You dive into the local seafood shack with conditioner and embark on a marathon lobster roll tasting session. You make an order and some miraculous server brings you a simple plate of warm lobster rolls in no time. It’s not just a picture: the sweet fresh lobster chunks kissed with mayo and paprika and sprinkled with chives and (optionally) dill popping out of warm butter grilled venerable roll. You take a bite and everything else drifts away. For a split moment nothing matters but this this roll, it tastes heavenly, completely carrying you away: this is how real best American sandwich should taste. You are in a pleasure town
Ultimately (and as Lord Byron prescribed) champagne will bring everything to the whole new level. A bottle of the ‘’king of wines and wine of kings’’ with few of these babies on a side shall turn any Valentine into a sublime intimate feast.  However, a glass of Kim Crawford or vino verde will help to bring that sunshine back into life as well. 
Happy Valentine’s Everyone!
Other easy and fast recipes you can do with lobster tails:  Dublin Lawyer; Lobster Club; Lobster Waldorf
Yields: 4 lobster salad rolls
4 uncooked frozen cold water medium+ lobster tails
2 tbsp unsalted clarified butter, melted
1 pinch of fresh parsley, minced
2-3 tbsp mayonnaise
Pinch of smoked paprika (optional)
1 inner celery stalk, minced
1 tbsp fresh lemon or lime juice
½ tsp lime zest (optional)
1 scallion or few chives, minced
1 tbsp fresh dill, minced (optional)
Pinch of the best salt and pepper you have (I used pink salt and freshly ground pepper)
4 top-split white bread hot dog buns
Thaw the lobster tails in the fridge from few hours to overnight. Optional but useful: insert a wooden skewer down the length of each lobster tail, so it doesn’t curl during the cooking process.  Bring the large pot two third full of water to boil. Add 1 teaspoon of sea salt. Add lobster tails and boil for:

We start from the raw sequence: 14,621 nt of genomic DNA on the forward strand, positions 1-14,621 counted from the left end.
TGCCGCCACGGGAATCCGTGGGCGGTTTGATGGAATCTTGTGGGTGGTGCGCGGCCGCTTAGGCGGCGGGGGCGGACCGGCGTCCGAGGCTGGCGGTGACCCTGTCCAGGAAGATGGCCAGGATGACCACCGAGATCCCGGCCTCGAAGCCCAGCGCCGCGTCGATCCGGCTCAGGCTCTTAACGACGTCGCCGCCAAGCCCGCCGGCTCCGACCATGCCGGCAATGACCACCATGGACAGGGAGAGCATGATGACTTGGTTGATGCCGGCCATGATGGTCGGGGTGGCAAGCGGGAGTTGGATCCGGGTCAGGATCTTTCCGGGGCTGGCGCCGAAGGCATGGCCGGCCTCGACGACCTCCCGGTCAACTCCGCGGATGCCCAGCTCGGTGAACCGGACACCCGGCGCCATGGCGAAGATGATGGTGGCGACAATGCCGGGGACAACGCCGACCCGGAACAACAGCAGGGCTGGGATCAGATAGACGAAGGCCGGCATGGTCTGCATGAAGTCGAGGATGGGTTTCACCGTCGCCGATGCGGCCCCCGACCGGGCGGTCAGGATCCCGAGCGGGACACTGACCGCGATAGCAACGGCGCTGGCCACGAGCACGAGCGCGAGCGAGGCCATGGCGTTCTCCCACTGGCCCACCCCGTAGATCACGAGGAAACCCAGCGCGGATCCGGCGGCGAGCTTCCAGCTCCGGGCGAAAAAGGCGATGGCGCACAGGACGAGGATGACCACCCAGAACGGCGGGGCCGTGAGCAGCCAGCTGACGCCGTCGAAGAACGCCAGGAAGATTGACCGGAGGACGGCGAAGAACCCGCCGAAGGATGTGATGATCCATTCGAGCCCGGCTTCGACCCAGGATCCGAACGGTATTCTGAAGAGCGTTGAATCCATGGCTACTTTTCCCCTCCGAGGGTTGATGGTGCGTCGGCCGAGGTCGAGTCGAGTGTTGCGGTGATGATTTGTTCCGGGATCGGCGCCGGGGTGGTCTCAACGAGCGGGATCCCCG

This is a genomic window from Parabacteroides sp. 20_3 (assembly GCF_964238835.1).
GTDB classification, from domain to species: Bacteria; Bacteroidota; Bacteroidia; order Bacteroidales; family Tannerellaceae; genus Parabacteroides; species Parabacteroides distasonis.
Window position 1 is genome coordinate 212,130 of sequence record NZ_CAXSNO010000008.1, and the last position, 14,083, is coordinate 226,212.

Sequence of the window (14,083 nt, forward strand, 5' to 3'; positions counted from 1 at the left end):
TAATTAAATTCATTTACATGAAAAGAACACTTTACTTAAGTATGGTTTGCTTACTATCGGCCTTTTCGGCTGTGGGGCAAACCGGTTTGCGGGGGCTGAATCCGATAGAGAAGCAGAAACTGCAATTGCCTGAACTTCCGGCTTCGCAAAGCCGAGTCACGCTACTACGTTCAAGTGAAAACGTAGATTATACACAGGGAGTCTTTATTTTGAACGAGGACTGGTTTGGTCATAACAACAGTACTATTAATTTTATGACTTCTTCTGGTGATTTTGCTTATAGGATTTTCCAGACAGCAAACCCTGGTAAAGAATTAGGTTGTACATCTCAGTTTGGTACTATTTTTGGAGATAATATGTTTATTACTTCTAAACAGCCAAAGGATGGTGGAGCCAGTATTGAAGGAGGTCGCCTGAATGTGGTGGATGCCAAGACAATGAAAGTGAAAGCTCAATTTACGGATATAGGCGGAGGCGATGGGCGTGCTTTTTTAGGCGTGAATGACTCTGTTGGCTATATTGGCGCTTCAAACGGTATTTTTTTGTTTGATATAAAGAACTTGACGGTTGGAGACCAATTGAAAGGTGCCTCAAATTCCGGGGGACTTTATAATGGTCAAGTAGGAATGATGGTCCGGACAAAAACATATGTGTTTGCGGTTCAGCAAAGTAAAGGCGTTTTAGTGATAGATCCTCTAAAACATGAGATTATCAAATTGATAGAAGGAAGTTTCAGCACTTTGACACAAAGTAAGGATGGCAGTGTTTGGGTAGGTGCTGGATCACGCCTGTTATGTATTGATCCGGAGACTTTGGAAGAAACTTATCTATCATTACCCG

3 minutes for 3 ounce tails
4 minutes for 4 ounce tails
5 minutes for 5 ounce tails, and so on.
Drain the pot and remove the lobster tails. Let cool and remove the skewers.
Split open the lobster tails with sharp knife or kitchen shears from underneath. Pick the meat and cut into ½ inch (or smaller if you wish) pieces. Toss with 1 tablespoon of melted butter and parsley. Set aside.   Mix mayonnaise with smoked paprika. Add celery, lemon or lime juice, zest and half of scallion/chives and dill.  Add lobster meat and toss carefully.
Heat the pan over moderately high heat. Brush the hot dog buns on the outside with the rest of the melted butter and toast for a minute per side or until slightly golden and crisp (don’t burn it, please). Fill each bun with ¾ cup of the lobster salad mixture and sprinkle with the rest of chives and dill. Serve immediately.

A-Maize-N Corn Sandwiches (Arepas) with Guasacaca Sauce

First there was a cracker. Then nachos came from South of the Texan border some 50 years ago and the North American snack was re-defined forever. One of the perks of living in multicultural society is that today you can discover endless variety of comforting ethnic foods almost on a daily basis in any given big city. Take arepa, for example, the crispy corn flat bread originating from Venezuela and Colombia. Delicious and highly versatile in stuffing it makes a great gluten-free bread/sandwich alternative, a vegetarian trouvaille (catch) and nice and fresh step away from the usual boring food. You can make arepas in minutes during busy weeknights and kids just adore them. They are perfect to combine with any sandwich ingredients and most of the warm recipes of the fall and can be served as an appetizer, side, school lunch, main dish or a snack. Arepas also make wonderful party or potluck food on a budget with some pulled meats you can prepare ahead separately. Few years ago though I didn’t even know this food existed.